SRAM's Force eTap AXS Shifter offers the same fully wireless, simple, and intuitive electronic shifting as the previous eTap with some new features. The AXS integration allows for customization and the shifting paddles are now larger with a new texture for an improved feel while receiving one Blip ports on each lever for remote shifters. Lever preference is easily adjusted with SRAM's Reach Adjust technology and works with rim and mechanical disc brakes. Perhaps our favorite feature with the group is its AXS integration. Once you connect the group to the AXS app via Bluetooth on your smartphone or tablet, you can easily personalize the groupset including button customization, numbers of up or downshifts when the buttons are held down, as well as sequential and compensating shifting. Sequential shifting reduces redundant gear ratios and maintains a better chainline by automatically shifting the front and rear derailleurs to the optimal gear as you up and downshift, allowing you to focus on the ride. This option is great for those already used a 1x setup. In this mode, however, you still have full control over the front derailleur to shift as needed. Compensating shifting simply shifts the rear derailleur to a self-selected number of shifts after making a front shift, so your change in cadence isn't drastic. This is something we already do with mechanical shifting but it's nice when the system's electronics can do it for us.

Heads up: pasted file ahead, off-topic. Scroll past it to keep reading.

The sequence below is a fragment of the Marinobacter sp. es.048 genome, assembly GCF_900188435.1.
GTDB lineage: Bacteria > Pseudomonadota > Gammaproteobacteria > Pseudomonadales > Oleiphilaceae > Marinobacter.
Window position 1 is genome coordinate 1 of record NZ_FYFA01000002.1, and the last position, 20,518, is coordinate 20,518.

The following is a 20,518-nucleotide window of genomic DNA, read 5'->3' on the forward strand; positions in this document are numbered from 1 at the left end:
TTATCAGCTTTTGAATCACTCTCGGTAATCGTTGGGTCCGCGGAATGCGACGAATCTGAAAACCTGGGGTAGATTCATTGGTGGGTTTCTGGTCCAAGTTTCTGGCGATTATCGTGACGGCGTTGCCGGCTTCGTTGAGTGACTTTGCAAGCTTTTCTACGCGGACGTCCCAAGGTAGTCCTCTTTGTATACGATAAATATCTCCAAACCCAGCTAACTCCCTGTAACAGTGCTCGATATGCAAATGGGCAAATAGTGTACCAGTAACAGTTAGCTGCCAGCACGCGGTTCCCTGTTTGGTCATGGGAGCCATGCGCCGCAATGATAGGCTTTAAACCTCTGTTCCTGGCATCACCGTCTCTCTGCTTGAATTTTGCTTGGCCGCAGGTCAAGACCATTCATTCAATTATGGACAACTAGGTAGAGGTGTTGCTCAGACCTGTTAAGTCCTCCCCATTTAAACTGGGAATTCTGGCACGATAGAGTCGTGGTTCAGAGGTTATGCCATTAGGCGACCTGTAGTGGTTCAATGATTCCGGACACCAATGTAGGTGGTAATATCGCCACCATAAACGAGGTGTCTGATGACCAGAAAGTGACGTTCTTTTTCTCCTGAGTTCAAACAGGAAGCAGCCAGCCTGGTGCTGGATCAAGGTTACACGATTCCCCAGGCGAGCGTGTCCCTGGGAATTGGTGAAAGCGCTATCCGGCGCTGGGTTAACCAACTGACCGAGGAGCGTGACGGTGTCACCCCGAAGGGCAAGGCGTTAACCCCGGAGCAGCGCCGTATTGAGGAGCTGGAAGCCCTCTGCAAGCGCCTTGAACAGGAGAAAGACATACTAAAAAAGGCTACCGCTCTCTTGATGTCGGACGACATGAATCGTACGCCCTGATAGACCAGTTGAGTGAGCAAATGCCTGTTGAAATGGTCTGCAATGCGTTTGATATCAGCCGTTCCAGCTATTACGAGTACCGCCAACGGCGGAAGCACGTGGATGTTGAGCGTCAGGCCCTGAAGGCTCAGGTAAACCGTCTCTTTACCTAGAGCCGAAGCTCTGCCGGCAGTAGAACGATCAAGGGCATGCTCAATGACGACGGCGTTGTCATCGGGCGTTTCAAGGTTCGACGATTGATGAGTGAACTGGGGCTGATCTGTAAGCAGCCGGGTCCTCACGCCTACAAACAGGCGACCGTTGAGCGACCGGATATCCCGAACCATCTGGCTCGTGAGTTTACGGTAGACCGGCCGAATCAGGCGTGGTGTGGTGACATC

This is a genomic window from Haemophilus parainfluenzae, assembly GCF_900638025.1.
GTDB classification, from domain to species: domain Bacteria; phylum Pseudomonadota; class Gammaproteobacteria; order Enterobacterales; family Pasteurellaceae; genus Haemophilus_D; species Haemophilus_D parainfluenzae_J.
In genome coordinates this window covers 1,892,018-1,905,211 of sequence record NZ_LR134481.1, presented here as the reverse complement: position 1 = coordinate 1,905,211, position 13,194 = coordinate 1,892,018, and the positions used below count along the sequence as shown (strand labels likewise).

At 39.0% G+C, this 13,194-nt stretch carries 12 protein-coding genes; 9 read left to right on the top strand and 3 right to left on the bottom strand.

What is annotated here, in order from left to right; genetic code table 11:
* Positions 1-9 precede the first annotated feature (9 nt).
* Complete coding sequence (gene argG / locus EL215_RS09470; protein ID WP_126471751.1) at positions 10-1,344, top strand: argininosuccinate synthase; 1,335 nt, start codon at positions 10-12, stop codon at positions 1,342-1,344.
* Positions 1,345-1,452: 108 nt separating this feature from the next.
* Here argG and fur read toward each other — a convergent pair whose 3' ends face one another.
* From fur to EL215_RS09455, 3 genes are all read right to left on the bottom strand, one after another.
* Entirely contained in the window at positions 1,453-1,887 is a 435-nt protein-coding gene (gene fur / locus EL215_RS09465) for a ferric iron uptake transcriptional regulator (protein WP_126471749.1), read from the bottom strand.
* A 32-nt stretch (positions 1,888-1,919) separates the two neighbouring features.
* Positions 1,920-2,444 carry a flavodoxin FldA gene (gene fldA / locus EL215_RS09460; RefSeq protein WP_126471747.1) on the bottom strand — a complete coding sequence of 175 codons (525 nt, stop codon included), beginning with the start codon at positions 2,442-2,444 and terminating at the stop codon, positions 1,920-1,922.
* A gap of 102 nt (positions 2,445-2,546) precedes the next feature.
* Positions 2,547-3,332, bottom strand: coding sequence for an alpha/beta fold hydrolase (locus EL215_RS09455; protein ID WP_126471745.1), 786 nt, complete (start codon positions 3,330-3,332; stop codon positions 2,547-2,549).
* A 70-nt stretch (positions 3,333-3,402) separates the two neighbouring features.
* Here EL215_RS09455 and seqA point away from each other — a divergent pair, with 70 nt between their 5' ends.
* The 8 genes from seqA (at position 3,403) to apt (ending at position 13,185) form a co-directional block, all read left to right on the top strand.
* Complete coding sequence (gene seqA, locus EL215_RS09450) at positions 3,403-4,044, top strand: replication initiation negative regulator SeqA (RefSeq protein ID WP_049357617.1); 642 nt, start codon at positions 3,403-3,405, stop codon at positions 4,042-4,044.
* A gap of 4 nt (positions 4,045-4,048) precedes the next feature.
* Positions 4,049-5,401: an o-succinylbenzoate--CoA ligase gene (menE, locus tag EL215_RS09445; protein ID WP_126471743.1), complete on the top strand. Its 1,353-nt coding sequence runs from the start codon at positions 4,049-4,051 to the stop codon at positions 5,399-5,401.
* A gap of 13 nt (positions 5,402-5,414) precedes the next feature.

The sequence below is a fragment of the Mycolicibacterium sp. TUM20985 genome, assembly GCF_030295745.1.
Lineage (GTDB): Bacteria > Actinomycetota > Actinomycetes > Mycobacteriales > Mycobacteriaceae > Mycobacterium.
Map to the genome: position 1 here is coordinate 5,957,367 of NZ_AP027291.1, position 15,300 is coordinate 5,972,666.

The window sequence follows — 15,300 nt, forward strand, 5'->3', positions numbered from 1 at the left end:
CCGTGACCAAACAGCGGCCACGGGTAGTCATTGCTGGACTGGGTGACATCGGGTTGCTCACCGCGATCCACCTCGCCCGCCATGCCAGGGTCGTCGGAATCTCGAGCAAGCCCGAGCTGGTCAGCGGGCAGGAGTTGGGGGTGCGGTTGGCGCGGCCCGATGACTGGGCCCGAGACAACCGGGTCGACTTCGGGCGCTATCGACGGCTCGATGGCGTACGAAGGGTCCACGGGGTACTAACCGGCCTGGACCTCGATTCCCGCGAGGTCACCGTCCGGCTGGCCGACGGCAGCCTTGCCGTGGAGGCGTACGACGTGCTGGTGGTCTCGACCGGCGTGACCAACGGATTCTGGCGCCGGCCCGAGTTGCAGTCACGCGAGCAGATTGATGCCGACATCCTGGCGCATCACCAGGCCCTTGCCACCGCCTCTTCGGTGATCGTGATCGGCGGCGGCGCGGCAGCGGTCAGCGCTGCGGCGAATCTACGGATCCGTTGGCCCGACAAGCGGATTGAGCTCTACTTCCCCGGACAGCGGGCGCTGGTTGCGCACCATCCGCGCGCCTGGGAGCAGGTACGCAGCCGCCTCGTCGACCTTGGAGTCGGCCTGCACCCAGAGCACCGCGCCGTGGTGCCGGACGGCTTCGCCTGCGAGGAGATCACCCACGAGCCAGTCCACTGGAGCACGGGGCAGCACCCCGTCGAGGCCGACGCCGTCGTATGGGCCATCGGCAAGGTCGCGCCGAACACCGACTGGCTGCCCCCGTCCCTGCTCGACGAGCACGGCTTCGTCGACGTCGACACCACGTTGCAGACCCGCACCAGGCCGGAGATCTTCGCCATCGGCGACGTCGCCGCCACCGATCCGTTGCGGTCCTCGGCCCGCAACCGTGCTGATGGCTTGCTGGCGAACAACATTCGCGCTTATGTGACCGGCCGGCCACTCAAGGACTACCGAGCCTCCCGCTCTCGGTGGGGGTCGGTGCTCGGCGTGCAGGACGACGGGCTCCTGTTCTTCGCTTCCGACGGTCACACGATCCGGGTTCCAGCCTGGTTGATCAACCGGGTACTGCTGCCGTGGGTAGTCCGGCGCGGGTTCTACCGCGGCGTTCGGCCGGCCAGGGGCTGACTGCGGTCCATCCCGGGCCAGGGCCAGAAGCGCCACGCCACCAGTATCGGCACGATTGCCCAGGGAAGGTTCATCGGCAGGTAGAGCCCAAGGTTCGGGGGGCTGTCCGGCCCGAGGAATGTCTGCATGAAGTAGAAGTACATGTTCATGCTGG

Options, sizes, colors available on Backcountry
SRAM Force eTap AXS Shifter
ships and sold by Backcountry
Price subject to change
*Shipping and Returns: Some exclusions apply, see cart on Backcountry for details
US-Parks.com has partnered with Backcountry to offer the best outdoor gear for your outdoors adventure
Two deserts, two large ecosystems whose characteristics are determined primarily by elevation, come together at Joshua Tree National Park. The Colorado Desert encompasses the eastern part of the park and features natural gardens of creosote bush...
Maine ocean islands provide the only nesting sites for Atlantic puffins in the United States. Eastern Egg Rock in the midcoast region, Seal Island and Matinicus Rock at the mouth of Penobscot Bay, and Machias Seal Island and Petit Manan Island off the downeast coast provide habitat for more than 4,000 puffins each summer.